**The following are examples of the duties of the king and his Privy council as well as an example of the rules the students need to follow.

 

Duties of the King

  • Supreme ruler over all of England (the classroom)
  • Conferring with your Privy Council on matters of the kingdom
  • Delegating responsibilities to different Privy Council members
  • Getting everyone lined up
  • Making sure everyone is doing their work
  • Attendance and lunch count
  • Handing out snacks (remember you may keep a little more for yourself because you are part of the monarchy)
  • Dismissing everyone for recess (you may dismiss yourself earlier than you dismiss everyone else)
  • You may help with classroom management by taking a letter from RECESS off the board

(These are only a few of your duties as King, Dorothy and myself will direct and advice you to do other things during this time period)

 

Duties of the Privy Council

  • Enforcing the rules and regulations that the King of England, supreme ruler over England, tells you to
  • Getting everyone lined up
  • Making sure everyone is doing their work
  • Attendance and lunch count
  • Helping to hand out snacks (remember you may keep a little more for yourself because you are part of the monarchy)
  • Dismissing everyone for recess (you may dismiss yourselves earlier than you dismiss everyone else)
  • You may help with classroom management by taking a letter off the board
     

Rules
1. Thou has to do thine own work.
2. Thou has to respect thine property.
3. Thou has to respect others.
4. Thou has to respect thyself.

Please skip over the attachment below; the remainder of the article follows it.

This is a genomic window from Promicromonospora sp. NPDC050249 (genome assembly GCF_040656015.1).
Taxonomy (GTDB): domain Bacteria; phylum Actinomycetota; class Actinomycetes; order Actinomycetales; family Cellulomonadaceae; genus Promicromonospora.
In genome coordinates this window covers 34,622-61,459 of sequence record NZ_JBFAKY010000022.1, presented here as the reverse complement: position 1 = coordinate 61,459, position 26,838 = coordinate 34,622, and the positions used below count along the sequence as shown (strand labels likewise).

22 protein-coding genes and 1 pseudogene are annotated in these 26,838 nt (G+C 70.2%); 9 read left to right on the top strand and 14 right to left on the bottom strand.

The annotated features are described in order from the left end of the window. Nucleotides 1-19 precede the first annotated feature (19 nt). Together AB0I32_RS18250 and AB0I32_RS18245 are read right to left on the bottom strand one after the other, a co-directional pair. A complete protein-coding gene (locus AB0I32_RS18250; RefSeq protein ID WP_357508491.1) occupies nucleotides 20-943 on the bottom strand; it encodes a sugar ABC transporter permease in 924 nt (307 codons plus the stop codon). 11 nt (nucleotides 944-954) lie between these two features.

(These rules were based on their classroom rules.)

 

Unit Summary
My unit on the Renaissance/Elizabethan era consists of many different activities and lesson plan ideas. My opening lesson plan was a time line that discussed the many different events that occurred during this significant time period. My next lesson was on Queen Elizabeth I, and the significant role she played during this time period. The next lesson talks about what a Coat of Arms is and how it existed during Queen Elizabeth's reign. We discussed the various symbols involved in the Coat of Arms and their significance. We had the students make their own Coat of Arms using emblems that represented who they are. Another lesson that we did was on castles and the way in which castles defend the countries. With this lesson the students were able to work in-groups to create castles using sugar cubes.
The next lesson we taught was a science lesson. We discussed many of the different kinds of entertainment that the Elizabethan people participated in. We discussed the way kites fly and the physics involved. The students were able to create their own kites. The next two lessons we taught involved math skills. The first lesson we discussed the money that Elizabethan people used and how each monetary unit is related to the other. The next math lesson we discussed the different measurements, based on the metric system used during the Elizabethan era, and how these measurements convert to the U.S. customary system. This lesson also involved different foods that people enjoyed during the Elizabethan time period. Finally our last lesson involves discussion and participation in various Elizabethan entertainment activities that we entitle, "Renaissance Faire".

 

Sources:
The Life and Times of Elizabeth by Massimo Rossaro
Daily Life in Elizabethan England by Jeffrey L. Singman
Castle by David Macauley
How It Was: Tudor Monarchs by Jessica Saraga
Exploring the Past: Shakespeare's England by Marshall Cavendish
How It Was: Elizabethan Life by Stewart Ross
The Tower of London by Leonard Everett Fisher
Good Queen Bess: The Story of Elizabeth I of England by Diane Stanley and Peter Vennema
Thematic Unit: Renaissance by Linda J. Larsen (This is a lesson plan idea book by Teacher Created Materials, Inc.)


http://web.uvic.ca/shakespeare/Library/SLT
http://atschool.eduweb.co.uk
http://www.bbc.co.uk

 

 

If you have any questions please contact me, Melissa Bowen.
SLMHC@cc.usu.edu